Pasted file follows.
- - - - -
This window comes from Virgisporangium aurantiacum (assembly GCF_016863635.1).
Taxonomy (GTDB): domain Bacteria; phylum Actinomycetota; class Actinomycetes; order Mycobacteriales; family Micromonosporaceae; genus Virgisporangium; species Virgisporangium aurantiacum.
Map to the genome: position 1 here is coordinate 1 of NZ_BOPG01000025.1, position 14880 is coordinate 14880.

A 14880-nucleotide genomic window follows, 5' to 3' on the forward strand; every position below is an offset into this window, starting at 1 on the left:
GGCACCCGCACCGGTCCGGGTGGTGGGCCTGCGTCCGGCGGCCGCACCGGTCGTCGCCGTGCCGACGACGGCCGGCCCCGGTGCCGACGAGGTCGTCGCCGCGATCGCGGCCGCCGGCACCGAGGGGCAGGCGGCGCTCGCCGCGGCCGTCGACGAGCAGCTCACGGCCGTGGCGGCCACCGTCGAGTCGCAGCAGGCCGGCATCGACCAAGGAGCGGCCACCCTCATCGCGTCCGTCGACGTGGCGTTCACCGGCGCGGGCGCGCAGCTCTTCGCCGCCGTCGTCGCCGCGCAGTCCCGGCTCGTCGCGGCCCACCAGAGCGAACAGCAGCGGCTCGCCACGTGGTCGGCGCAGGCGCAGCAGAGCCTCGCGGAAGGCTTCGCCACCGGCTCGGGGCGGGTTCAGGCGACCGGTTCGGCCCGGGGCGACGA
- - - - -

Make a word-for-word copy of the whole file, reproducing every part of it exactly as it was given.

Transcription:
This window comes from Virgisporangium aurantiacum (assembly GCF_016863635.1).
Taxonomy (GTDB): domain Bacteria; phylum Actinomycetota; class Actinomycetes; order Mycobacteriales; family Micromonosporaceae; genus Virgisporangium; species Virgisporangium aurantiacum.
Map to the genome: position 1 here is coordinate 1 of NZ_BOPG01000025.1, position 14880 is coordinate 14880.

A 14880-nucleotide genomic window follows, 5' to 3' on the forward strand; every position below is an offset into this window, starting at 1 on the left:
GGCACCCGCACCGGTCCGGGTGGTGGGCCTGCGTCCGGCGGCCGCACCGGTCGTCGCCGTGCCGACGACGGCCGGCCCCGGTGCCGACGAGGTCGTCGCCGCGATCGCGGCCGCCGGCACCGAGGGGCAGGCGGCGCTCGCCGCGGCCGTCGACGAGCAGCTCACGGCCGTGGCGGCCACCGTCGAGTCGCAGCAGGCCGGCATCGACCAAGGAGCGGCCACCCTCATCGCGTCCGTCGACGTGGCGTTCACCGGCGCGGGCGCGCAGCTCTTCGCCGCCGTCGTCGCCGCGCAGTCCCGGCTCGTCGCGGCCCACCAGAGCGAACAGCAGCGGCTCGCCACGTGGTCGGCGCAGGCGCAGCAGAGCCTCGCGGAAGGCTTCGCCACCGGCTCGGGGCGGGTTCAGGCGACCGGTTCGGCCCGGGGCGACGA